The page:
Fighting the US Youth Sex Trade
Gender, Race, and Politics
Cambridge University Press 2018
New Books in American StudiesNew Books in Gender StudiesNew Books in HistoryNew Books in Peoples & PlacesNew Books in Politics & SocietyNew Books in Public PolicyNew Books in SociologyNew Books Network May 8, 2019 Kyle McMillen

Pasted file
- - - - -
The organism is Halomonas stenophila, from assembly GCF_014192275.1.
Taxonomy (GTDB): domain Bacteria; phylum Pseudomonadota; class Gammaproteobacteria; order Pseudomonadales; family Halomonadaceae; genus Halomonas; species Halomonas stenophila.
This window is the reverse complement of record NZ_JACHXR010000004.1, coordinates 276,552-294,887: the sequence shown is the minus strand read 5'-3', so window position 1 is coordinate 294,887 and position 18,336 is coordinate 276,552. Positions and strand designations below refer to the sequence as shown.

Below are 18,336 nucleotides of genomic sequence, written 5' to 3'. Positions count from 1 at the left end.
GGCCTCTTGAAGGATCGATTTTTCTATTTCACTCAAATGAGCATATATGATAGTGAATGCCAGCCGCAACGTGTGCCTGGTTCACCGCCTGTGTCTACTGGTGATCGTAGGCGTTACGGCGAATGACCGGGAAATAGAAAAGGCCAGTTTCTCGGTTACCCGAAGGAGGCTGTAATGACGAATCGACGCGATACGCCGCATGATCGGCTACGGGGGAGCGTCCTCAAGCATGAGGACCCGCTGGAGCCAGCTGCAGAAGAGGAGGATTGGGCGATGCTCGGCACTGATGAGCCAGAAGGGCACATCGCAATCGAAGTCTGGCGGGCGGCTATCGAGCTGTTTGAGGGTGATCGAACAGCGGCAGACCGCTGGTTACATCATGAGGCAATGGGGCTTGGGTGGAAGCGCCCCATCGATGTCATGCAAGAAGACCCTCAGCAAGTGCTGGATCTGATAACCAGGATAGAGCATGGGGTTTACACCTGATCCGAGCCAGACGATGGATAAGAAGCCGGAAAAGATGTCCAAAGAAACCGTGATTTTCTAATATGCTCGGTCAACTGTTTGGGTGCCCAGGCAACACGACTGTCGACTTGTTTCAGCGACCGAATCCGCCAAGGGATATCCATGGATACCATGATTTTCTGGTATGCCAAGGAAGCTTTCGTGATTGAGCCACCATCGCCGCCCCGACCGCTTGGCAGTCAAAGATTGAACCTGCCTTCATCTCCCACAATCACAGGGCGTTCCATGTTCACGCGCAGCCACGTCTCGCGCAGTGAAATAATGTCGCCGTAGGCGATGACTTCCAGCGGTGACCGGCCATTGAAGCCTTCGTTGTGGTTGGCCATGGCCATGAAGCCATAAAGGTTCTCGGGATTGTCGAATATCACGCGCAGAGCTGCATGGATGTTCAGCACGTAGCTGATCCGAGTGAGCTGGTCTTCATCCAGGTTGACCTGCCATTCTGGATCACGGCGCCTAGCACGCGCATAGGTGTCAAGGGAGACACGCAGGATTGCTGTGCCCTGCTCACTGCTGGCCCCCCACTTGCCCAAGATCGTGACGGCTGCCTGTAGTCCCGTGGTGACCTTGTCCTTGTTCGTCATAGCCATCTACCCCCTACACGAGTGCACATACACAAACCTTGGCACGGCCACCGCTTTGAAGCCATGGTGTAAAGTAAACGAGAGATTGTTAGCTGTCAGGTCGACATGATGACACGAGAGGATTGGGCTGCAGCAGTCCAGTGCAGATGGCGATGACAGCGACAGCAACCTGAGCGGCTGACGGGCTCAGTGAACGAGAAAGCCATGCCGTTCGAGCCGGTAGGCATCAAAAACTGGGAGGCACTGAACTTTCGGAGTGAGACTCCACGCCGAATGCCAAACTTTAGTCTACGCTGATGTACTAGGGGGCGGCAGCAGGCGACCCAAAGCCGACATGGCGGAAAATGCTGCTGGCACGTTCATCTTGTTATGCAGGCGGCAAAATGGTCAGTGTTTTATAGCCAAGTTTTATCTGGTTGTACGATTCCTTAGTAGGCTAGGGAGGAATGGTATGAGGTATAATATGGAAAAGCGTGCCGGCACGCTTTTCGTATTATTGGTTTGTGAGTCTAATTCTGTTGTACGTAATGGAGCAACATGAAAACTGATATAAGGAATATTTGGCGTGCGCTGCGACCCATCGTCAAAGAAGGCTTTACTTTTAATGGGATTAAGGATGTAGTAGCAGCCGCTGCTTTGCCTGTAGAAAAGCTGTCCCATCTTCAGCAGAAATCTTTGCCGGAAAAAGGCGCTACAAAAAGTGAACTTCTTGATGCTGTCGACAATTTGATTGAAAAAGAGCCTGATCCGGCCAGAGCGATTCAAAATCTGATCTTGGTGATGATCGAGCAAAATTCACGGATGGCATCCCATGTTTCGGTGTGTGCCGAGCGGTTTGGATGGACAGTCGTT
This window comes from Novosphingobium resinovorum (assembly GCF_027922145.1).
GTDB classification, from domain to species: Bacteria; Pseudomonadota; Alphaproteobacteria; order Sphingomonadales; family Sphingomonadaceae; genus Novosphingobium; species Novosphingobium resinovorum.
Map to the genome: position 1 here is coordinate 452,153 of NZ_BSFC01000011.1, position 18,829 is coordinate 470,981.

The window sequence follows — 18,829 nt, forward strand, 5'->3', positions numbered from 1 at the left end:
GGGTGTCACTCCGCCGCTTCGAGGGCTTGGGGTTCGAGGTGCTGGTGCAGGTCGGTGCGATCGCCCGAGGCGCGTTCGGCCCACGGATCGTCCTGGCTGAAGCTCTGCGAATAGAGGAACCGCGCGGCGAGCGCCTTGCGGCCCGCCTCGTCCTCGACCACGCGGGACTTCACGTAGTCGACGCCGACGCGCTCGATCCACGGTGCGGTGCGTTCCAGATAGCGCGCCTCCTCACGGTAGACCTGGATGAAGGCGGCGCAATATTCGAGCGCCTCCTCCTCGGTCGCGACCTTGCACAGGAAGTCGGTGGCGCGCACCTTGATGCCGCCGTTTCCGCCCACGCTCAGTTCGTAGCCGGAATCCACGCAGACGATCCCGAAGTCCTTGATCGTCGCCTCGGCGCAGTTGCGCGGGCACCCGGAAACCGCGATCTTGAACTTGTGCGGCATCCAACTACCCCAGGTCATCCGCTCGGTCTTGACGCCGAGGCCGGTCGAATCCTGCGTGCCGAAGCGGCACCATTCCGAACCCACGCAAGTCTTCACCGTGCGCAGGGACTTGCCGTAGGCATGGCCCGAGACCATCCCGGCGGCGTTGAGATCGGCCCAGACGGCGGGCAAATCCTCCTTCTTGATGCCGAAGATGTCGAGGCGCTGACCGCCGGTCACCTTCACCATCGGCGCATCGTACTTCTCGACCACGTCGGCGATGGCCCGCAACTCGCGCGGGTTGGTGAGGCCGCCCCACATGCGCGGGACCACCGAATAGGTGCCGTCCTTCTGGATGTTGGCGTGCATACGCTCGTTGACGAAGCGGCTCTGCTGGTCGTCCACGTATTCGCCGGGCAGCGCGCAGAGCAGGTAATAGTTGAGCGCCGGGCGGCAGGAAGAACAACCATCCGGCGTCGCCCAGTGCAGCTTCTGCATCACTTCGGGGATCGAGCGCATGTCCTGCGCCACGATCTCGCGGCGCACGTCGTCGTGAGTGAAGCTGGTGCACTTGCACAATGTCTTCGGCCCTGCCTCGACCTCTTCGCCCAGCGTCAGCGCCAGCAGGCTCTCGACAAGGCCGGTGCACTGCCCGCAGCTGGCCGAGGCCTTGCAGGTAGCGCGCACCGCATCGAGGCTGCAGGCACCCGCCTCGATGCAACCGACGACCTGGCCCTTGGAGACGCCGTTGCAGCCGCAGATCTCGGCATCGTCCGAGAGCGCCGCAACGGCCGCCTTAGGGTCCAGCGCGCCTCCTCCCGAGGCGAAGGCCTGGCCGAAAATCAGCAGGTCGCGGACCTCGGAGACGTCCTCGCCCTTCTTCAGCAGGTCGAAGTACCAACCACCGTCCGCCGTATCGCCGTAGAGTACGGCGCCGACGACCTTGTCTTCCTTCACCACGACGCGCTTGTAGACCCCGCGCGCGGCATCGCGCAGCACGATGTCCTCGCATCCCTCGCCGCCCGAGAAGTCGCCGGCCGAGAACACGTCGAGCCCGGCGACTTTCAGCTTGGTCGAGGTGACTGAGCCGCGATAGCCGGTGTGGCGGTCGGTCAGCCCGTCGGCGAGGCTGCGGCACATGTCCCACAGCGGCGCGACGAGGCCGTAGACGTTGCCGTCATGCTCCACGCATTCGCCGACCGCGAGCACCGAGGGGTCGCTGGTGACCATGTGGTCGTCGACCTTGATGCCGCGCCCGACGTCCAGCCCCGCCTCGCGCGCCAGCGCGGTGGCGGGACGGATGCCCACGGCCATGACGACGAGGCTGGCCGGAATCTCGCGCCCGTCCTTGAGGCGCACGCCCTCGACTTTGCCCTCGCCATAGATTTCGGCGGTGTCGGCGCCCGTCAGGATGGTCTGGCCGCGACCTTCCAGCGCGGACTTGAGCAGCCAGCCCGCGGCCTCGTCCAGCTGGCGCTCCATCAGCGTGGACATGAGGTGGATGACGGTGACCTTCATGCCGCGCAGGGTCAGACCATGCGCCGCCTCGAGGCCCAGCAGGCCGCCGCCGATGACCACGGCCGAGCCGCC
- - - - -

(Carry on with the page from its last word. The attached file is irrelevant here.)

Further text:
Campaigns against prostitution of young people in the United States have surged and ebbed multiple times over the last fifty years. Carrie Baker‘s Fighting the US Youth Sex Trade: Gender, Race, and Politics (Cambridge University Press, 2018) examines how politically and ideologically diverse activists joined together to change perceptions and public policies on youth involvement in the sex trade over time, reframing ‘juvenile prostitution’ of the 1970s as ‘commercial sexual exploitation of children’ in the 1990s, and then as ‘domestic minor sex trafficking’ in the 2000s. Based on organizational archives and interviews with activists, Baker shows that these campaigns were fundamentally shaped by the politics of gender, race and class, and global anti-trafficking campaigns. The author argues that the very frames that have made these movements so successful in achieving new laws and programs for youth have limited their ability to achieve systematic reforms that could decrease youth vulnerability to involvement in the sex trade.